I began calling everyone I could find to try to begin to answer these questions. Two of the surgeons that I have worked closely with as a colleague over the years were out of town at conferences. Another third surgeon who is a close friend was not available by phone. My own internist is out on medical leave. I tried to get ahold of a plastic surgeon in town who trained with my surgeon son to see what he could tell me. He was supposed to call me back. And I was trying to get ahold of my son of course but they were not answering their phones because they were busy putting the kids to bed at this time of night. Finally when I couldn't get ahold of anyone I called the clinic to find out which surgeon was on call. It was Dr. Brooks. He was very thoughtful and when I explained the situation with the inadequate biopsy and our upcoming trip, the first thing he said was; "Well, I can see you tomorrow and we can talk about the pathology and we can try to redo the biopsy to try to get a Breslow depth with the second try. I can give you a suture removal kit and you can take the stitches out yourself on your trip." At this point it sounded like a plan. But he did not know about the mitotic rate being used as an indication for a sentinel node biopsy, a fact that the dermatologist had said was entirely new. He said there was always vascilation back and forth, whether Breslow 0.75 or 1 mm should be the cutoff and it always just comes back to the 1 mm as the cut off. If your depth is 1 mm or more you need the further surgery so we would try to reestablish the Breslow depth with a further excision or punch biopsy at the site. That was the plan.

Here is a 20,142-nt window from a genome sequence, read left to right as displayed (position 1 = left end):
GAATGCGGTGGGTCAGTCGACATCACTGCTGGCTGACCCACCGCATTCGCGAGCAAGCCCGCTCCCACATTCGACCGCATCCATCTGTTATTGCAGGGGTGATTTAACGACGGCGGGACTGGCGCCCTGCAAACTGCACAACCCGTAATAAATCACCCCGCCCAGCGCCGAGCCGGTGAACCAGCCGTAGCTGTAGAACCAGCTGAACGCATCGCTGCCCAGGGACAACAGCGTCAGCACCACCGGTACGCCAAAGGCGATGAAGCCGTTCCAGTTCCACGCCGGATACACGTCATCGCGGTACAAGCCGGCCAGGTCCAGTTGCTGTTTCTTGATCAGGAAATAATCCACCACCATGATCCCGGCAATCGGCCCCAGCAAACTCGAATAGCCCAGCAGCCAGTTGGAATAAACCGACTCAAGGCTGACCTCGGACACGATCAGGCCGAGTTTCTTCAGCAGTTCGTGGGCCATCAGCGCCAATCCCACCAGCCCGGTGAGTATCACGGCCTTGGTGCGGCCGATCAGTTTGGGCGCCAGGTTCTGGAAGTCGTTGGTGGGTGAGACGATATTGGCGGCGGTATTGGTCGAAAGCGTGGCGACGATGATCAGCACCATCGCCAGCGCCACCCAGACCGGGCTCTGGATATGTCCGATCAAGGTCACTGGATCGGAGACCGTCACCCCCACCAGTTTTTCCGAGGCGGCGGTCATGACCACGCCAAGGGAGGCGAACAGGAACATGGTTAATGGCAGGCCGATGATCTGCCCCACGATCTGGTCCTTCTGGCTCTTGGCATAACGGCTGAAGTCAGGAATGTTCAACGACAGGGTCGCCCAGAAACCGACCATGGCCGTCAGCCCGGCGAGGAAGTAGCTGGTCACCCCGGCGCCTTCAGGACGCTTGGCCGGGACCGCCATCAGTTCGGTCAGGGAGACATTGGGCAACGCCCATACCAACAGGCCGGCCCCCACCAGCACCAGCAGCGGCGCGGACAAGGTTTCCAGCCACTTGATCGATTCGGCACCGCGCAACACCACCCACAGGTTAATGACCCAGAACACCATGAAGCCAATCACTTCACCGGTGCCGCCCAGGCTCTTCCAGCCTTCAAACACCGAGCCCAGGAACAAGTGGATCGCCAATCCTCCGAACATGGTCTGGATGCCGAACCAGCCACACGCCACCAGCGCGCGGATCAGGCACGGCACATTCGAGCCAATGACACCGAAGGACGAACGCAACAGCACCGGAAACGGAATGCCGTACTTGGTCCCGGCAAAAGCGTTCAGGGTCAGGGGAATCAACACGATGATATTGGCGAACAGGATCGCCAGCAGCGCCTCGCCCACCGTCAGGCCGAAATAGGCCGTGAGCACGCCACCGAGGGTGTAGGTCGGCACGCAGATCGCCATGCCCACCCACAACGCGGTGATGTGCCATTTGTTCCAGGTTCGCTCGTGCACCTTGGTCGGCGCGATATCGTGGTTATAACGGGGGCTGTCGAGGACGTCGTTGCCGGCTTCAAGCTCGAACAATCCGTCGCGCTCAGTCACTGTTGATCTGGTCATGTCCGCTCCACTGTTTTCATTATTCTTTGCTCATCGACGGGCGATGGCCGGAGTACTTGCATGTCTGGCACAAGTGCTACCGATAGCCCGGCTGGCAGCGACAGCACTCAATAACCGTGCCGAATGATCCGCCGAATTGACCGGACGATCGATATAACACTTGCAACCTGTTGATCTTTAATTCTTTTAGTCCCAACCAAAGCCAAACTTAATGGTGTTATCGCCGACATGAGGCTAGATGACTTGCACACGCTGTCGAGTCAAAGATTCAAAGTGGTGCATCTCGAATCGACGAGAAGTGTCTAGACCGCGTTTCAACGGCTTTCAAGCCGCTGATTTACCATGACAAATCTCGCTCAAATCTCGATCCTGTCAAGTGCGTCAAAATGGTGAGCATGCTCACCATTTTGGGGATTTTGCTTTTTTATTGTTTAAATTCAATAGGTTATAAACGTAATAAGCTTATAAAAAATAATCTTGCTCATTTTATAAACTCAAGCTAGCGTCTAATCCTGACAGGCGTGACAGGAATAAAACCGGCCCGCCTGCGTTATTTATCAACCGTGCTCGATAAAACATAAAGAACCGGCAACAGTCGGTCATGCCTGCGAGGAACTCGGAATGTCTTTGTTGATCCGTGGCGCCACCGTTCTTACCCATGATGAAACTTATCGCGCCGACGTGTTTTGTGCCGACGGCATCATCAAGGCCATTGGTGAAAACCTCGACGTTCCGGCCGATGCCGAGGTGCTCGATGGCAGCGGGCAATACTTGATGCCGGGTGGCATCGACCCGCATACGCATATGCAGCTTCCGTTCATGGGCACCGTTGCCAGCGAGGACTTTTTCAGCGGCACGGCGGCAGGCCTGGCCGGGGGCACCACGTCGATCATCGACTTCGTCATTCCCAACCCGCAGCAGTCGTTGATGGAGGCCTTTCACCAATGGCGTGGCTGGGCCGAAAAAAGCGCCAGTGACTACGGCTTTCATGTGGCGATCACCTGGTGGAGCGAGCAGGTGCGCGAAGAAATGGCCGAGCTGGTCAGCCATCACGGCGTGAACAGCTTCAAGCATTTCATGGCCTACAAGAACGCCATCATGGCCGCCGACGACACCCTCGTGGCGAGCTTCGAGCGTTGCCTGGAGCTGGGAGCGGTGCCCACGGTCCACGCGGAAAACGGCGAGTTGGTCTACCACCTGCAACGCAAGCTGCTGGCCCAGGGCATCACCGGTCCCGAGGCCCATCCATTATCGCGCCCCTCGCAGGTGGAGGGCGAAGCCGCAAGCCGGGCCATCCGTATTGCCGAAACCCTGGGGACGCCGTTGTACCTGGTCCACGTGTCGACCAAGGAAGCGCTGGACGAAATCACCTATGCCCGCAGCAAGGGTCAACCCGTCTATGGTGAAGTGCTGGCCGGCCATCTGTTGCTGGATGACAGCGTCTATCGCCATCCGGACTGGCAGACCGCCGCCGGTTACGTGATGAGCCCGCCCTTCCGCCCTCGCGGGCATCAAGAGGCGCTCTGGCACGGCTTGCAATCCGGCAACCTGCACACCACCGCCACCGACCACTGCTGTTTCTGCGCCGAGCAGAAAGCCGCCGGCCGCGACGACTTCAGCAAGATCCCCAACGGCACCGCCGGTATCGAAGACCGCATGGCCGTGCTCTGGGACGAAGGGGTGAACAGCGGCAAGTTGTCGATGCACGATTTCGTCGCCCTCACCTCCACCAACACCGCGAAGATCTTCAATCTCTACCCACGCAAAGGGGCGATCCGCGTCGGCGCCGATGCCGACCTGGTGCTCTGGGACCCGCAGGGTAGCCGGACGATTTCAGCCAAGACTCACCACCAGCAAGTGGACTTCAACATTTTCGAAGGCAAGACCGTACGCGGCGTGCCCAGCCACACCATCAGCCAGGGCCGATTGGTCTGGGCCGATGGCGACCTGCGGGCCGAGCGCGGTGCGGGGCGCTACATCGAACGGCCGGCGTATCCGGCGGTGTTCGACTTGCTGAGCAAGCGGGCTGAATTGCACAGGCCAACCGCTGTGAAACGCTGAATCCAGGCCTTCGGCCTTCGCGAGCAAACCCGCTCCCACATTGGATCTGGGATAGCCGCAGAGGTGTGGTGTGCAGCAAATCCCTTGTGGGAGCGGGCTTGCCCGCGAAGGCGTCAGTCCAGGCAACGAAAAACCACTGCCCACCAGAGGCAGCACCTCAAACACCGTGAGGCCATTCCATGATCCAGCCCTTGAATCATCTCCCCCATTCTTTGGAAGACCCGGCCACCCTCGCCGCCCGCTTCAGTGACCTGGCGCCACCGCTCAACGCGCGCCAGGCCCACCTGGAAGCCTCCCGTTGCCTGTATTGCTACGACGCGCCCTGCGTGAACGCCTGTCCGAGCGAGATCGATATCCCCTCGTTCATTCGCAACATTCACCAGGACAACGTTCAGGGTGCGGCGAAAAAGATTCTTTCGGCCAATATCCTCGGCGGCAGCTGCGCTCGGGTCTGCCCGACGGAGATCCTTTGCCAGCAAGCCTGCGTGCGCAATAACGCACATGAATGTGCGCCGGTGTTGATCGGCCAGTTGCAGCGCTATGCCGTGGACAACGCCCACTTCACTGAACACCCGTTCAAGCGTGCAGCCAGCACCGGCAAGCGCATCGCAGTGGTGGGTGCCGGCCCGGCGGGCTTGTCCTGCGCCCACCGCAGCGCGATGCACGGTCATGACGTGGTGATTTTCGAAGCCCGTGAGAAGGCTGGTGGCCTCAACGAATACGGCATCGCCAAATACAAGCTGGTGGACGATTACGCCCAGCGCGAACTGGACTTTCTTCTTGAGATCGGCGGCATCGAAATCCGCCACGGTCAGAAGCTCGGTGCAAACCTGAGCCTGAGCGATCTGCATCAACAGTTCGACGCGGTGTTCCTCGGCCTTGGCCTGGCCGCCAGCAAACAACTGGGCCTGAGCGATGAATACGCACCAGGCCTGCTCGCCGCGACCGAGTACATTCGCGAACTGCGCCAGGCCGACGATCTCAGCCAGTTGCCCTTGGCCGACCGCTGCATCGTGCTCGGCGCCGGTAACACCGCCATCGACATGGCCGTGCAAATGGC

But by the next morning I had heard from Don, from Dr. Pele*, the oncologist I had seen in the past for a polyclonal gammopathy which is a benign condition, and most importantly from Dr.  Whit* and his partner at his plastic surgery office who does only melanoma surgery. Dr. D was very nice and after I explained the situation to his nurse, she got a message to him and he called me back directly. He said we would never restablish a Breslow level and this unknown in and of itself was an indication for a sentinel node biopsy.  Now I felt like I had a plan and some options. I went to see Dr. Brooks in the afternoon, but after some discussion we decided not to do any further excision of the biopsy. I had sort of decided to go with the surgery.  He had researched the situation and now realized that the mitotic rate is now used in the risk assessment as of new guidelines about 2 months old and therefore I probably should have the sentinel node biopsy.